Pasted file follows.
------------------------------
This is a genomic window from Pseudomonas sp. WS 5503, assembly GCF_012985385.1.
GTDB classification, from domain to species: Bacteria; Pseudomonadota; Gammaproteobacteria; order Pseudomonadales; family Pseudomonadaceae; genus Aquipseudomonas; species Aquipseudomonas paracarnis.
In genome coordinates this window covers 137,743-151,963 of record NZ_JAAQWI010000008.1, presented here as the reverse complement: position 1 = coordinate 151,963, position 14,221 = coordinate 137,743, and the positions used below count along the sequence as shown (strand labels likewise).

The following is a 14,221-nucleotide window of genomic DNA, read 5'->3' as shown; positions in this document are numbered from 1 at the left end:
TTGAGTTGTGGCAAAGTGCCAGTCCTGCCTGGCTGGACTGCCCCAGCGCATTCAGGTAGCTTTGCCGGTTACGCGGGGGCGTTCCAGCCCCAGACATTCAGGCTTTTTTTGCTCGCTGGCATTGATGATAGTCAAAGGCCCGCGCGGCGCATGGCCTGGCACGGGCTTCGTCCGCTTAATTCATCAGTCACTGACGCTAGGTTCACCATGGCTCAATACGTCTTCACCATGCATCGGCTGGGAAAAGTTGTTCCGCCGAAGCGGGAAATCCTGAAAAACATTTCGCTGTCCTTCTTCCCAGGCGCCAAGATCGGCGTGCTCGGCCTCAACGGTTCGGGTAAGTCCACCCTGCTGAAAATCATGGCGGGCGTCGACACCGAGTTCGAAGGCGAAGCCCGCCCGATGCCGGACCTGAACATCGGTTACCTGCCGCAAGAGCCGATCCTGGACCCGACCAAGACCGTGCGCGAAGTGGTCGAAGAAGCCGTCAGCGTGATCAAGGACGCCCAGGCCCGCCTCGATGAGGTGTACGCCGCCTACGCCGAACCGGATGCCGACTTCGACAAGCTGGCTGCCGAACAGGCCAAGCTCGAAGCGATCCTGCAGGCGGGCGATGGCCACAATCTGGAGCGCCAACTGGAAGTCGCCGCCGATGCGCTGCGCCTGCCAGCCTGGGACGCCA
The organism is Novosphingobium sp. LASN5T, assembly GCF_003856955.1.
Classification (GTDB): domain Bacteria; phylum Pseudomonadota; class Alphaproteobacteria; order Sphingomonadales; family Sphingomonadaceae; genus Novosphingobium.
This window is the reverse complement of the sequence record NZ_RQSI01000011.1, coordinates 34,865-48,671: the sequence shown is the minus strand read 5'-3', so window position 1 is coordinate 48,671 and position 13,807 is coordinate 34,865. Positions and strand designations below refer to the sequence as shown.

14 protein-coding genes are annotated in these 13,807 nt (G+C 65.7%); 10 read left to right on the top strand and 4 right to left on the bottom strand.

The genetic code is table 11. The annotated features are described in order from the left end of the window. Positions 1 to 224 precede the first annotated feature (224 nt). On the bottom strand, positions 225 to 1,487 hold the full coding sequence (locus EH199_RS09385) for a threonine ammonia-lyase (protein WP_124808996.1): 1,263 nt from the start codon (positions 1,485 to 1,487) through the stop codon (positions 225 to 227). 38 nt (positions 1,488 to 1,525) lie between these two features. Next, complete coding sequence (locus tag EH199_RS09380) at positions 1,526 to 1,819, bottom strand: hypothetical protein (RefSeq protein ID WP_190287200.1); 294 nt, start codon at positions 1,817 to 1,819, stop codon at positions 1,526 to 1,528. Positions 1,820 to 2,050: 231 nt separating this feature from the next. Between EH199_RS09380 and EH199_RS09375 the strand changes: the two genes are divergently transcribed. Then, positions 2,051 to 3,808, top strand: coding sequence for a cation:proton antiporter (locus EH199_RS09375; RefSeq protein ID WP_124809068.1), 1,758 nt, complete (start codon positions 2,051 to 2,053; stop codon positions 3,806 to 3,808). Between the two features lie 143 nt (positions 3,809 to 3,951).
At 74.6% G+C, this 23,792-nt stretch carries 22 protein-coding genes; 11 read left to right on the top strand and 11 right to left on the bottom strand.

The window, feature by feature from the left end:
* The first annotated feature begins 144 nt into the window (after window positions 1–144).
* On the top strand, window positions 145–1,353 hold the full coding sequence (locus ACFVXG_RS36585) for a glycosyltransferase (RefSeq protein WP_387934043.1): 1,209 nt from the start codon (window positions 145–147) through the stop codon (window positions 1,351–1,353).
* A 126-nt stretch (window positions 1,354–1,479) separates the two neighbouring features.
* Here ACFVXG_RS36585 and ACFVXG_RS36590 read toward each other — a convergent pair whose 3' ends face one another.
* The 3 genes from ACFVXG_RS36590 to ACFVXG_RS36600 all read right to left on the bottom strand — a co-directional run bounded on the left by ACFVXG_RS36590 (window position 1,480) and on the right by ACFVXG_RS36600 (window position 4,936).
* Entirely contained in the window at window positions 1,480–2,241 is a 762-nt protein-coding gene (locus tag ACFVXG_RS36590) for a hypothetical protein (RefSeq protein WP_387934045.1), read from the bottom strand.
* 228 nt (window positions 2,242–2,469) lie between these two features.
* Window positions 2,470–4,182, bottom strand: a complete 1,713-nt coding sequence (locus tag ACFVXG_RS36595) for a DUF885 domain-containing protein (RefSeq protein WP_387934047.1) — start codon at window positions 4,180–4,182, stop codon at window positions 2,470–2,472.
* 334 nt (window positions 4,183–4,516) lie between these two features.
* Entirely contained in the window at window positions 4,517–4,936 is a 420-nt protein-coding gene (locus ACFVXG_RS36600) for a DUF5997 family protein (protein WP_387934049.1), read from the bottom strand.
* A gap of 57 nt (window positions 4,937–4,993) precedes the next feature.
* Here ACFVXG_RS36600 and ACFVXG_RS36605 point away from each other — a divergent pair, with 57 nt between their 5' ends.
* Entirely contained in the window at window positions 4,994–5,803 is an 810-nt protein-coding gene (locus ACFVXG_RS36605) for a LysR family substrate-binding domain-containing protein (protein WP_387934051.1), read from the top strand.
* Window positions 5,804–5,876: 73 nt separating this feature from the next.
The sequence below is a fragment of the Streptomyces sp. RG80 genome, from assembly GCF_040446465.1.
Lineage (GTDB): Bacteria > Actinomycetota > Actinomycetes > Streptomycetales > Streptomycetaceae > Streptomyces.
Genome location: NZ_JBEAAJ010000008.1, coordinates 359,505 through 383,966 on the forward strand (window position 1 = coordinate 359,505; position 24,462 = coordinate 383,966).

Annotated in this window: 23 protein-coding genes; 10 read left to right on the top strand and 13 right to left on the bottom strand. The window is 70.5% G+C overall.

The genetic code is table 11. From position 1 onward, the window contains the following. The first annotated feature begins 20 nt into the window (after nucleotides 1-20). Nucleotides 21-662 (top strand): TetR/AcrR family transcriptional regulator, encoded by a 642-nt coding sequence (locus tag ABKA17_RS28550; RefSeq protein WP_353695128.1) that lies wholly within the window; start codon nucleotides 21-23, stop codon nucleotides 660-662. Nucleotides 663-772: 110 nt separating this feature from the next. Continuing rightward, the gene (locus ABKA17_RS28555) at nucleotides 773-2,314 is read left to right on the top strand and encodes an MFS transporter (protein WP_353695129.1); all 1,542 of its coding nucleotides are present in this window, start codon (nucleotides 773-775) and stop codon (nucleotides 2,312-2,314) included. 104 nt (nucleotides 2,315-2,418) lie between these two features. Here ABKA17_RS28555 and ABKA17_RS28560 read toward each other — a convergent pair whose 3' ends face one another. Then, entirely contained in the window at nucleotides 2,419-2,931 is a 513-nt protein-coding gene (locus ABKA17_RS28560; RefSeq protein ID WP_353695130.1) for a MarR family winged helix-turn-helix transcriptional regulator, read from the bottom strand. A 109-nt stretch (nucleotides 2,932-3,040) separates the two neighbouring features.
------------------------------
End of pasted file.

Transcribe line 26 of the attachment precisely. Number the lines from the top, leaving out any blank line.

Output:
* Window positions 5,804–5,876: 73 nt separating this feature from the next.